I'm the top bidder but would like the seller to offer the item to the second bidder

lizmil

O.G.
Dec 30, 2007
5,533
327
I recently won an auction on ebay. The purse didn’t have the color listed & it turned out I’d won one of the same color recently. I contacted the new seller to ask if she could offer it to the second buyer. I told her I would pay the difference. There was a $2 difference in our bids (with 27 bids) and she says she will have to pay 2 listing fees of $5 & change each. Will she have to psay two sets of fees or only one? She is only selling one bag. I don’t mind making her whole I just want to verify the info.
 

pigalle74

Member
Apr 7, 2009
3,786
0
I don't think she needs to pay 2 listing fees unless she is going to relist it. Problem is that the second higher bidder might not accept the offer (she is not obligated to) and she has to start the auction all over again.
 

gimmegadgets

Member
Nov 4, 2008
155
0
Yes if she offers it as a second chance offer to the next bidder in line she will have to pay all the same fees as she would for the original listing that you won. She can get her final value fees back from the listing you won if you mutually agree to cancel the transaction, however she will still have to pay the listing fees, ebay will not refund her those. Im not sure if she will have to pay 2 listing fees but she will for sure have to pay 1 & 2 FVF's unless u mutually cancel.
 
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lizmil

O.G.
Dec 30, 2007
5,533
327
So what would be a fair offer to give her? She had 27 offers I'm sure one of the top several would take it. As I said I don't mind making up the difference but I don't want to pay her more than is fair. I don't know what FVF means. Should i ask her to mutually cancel the transaction?
 

luvtami

O.G.
Nov 3, 2008
684
0
If the second/third/whatever buyer accepts her Second Chance Offer, she does not pay a new listing fee. Only the final value fee.

It's only if she relists the item as a whole new auction that she pays a new insertion fee.

I'm a bit confused why you owe the seller anything if the item listed was no longer available. If that is the case, you shouldn't pay anything.
 

pigalle74

Member
Apr 7, 2009
3,786
0
If the next bidder accepts it- then you can agree to cancel the transaction so that the seller can get the final value fee back. The seller made the sale so she is responsible for her listing fee and FCFs for her second chance. You technically don't owe her anything, but if you insist you can offer her to pay the difference between your bid and the second offer price- I think you said $2, right? Other than that, I don't know why she asks you to cover her listing fees??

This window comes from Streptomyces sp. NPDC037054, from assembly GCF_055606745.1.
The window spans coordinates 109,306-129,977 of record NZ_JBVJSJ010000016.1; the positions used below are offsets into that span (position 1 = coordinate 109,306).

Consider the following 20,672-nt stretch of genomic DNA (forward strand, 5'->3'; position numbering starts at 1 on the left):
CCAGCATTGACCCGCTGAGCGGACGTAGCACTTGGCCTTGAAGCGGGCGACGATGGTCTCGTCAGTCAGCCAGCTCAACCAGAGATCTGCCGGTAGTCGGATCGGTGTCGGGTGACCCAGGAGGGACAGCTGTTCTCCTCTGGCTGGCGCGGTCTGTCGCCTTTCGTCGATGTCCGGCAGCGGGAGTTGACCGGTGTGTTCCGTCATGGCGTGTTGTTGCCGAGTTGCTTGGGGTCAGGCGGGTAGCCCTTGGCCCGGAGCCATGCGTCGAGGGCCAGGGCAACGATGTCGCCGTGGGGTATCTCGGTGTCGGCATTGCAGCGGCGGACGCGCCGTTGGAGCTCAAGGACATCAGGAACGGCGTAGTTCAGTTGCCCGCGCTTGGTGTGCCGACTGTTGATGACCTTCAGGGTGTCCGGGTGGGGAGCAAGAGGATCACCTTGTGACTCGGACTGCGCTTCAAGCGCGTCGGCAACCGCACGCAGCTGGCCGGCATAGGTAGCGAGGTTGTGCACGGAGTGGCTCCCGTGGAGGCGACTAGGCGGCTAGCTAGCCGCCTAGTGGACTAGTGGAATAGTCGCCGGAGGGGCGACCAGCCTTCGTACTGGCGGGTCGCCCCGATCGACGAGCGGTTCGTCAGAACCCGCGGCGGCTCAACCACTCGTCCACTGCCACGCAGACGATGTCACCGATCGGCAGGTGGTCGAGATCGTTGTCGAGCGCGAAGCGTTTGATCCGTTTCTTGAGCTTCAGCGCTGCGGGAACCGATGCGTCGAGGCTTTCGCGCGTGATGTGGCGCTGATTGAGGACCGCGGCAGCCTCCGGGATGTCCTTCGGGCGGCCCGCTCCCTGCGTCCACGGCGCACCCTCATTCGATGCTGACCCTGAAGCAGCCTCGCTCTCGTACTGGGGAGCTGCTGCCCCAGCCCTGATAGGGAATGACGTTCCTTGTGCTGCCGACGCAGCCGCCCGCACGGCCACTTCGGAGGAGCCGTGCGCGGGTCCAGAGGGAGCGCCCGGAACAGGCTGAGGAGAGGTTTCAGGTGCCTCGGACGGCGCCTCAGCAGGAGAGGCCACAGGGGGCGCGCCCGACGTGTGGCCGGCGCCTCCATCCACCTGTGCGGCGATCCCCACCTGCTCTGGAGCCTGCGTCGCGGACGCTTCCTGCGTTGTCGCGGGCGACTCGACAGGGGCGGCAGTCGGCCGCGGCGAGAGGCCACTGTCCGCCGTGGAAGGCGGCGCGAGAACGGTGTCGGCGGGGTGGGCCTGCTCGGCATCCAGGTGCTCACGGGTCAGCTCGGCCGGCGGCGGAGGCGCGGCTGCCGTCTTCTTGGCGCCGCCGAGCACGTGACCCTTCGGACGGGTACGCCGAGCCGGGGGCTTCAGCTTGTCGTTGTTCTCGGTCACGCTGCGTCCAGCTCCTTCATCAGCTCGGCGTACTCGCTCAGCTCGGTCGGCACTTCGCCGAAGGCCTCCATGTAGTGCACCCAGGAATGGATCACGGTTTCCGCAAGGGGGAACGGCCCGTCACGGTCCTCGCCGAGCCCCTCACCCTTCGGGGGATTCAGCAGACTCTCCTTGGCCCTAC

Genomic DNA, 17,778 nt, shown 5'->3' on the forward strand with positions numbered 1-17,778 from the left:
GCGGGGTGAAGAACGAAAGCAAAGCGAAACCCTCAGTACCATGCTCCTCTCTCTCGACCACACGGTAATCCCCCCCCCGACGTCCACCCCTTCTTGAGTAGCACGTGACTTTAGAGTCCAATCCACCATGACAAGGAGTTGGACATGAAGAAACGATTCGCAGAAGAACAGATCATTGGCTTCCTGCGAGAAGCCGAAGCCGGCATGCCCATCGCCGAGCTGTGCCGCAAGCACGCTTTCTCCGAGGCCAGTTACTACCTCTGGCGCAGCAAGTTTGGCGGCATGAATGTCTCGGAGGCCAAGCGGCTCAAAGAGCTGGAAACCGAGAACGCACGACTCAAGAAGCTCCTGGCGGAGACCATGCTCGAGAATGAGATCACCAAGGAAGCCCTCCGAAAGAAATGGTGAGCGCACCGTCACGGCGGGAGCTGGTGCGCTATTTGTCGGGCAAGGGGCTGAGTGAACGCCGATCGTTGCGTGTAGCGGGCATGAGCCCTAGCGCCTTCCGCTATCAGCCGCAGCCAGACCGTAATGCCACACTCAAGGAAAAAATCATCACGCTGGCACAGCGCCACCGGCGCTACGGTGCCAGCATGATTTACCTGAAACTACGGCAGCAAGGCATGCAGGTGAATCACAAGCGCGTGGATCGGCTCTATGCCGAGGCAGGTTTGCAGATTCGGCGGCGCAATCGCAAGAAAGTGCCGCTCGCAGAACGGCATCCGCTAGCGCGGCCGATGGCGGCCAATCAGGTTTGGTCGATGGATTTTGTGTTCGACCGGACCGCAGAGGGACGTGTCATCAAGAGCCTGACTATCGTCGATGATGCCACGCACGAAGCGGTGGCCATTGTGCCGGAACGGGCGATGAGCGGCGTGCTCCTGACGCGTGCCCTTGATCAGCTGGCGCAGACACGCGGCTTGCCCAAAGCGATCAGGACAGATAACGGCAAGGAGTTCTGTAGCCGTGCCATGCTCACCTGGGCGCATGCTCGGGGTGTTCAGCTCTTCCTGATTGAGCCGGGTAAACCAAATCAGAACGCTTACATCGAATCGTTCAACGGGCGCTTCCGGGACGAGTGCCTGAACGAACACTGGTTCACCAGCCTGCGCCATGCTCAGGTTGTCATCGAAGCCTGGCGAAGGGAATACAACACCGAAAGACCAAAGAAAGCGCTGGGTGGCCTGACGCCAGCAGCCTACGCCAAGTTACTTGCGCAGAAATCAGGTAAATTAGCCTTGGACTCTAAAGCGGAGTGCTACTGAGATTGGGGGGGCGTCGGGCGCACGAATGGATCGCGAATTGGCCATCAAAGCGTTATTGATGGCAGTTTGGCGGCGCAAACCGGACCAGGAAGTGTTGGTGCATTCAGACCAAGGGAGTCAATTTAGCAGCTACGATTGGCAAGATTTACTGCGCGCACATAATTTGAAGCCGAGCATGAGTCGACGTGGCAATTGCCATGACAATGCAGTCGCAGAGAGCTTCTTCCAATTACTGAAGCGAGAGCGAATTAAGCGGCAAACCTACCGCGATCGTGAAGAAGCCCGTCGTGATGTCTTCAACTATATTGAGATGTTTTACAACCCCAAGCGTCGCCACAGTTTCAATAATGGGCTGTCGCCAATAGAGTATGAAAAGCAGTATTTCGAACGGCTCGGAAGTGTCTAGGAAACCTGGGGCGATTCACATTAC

lizmil

O.G.
Dec 30, 2007
5,533
327
No luvtami,


I am the 1st bidder & am asking her to sell to the second person, but she says she has to pay two listing fees.

It seems, to me , if she sells it to the second bidder who was only $2 less I should owe her $2. She still sold because of the listing just got $2 less, which iIam willing to make up. Maybe to be generous I could pay her the $2 plus one listing fee. which would be like, $5. But she wants $2 and 2 listing fees., which I think is over the top.

I was wondering if what ever I do I should ask to have the transaction canceled because I don't want neg feedback ? I know sellers can't leave buyers neg feedback but they can do the false positive thing.
 

luvtami

O.G.
Nov 3, 2008
684
0
I agree with what Pigalle74 said above. You don't owe her any listing fees unless she decides to make a whole new auction (and it doesn't seem that there is a reason for that unless the second highest bidder doesn't accept the second chance offer.)

eBay will remove false positives I think, so don't worry about that.
 

HandbagAngel

Authenticator
O.G.
Apr 18, 2006
15,043
53
If this transaction with you is not canceled and the seller issued a second-chance offer to te next bidder and 2nd bidder accepted, the seller will be charged twice with the final fees. eBay treated those as two seperated transactions. The seller is carrying a risk since the next bidder may not respond to her 2nd chance offer.

Listing fee is very minimum and may be free since eBay offers 5 free listings each 30 days to certain sellers. The most expensive expenses to the sellers are the final fees. If you two have a mutual agreement to cancel this transaction, the seller will have her final fee refunded.

You will need to work this out with the seller; otherwise you may receive a non-payinig strike.
 
Apr 15, 2009
726
4
In one way I think you're being reasonable. In another way, it is not the seller's fault that you won another bag. So I'm of two minds about this. IMHO, if it happened to me as the BUYER, I'd want to be overly fair to the seller, y'know? Yes, making her "whole" is probably a reasonable idea, but for the inconvenience and potential angst for the seller, I'd try to add a bit more compensation.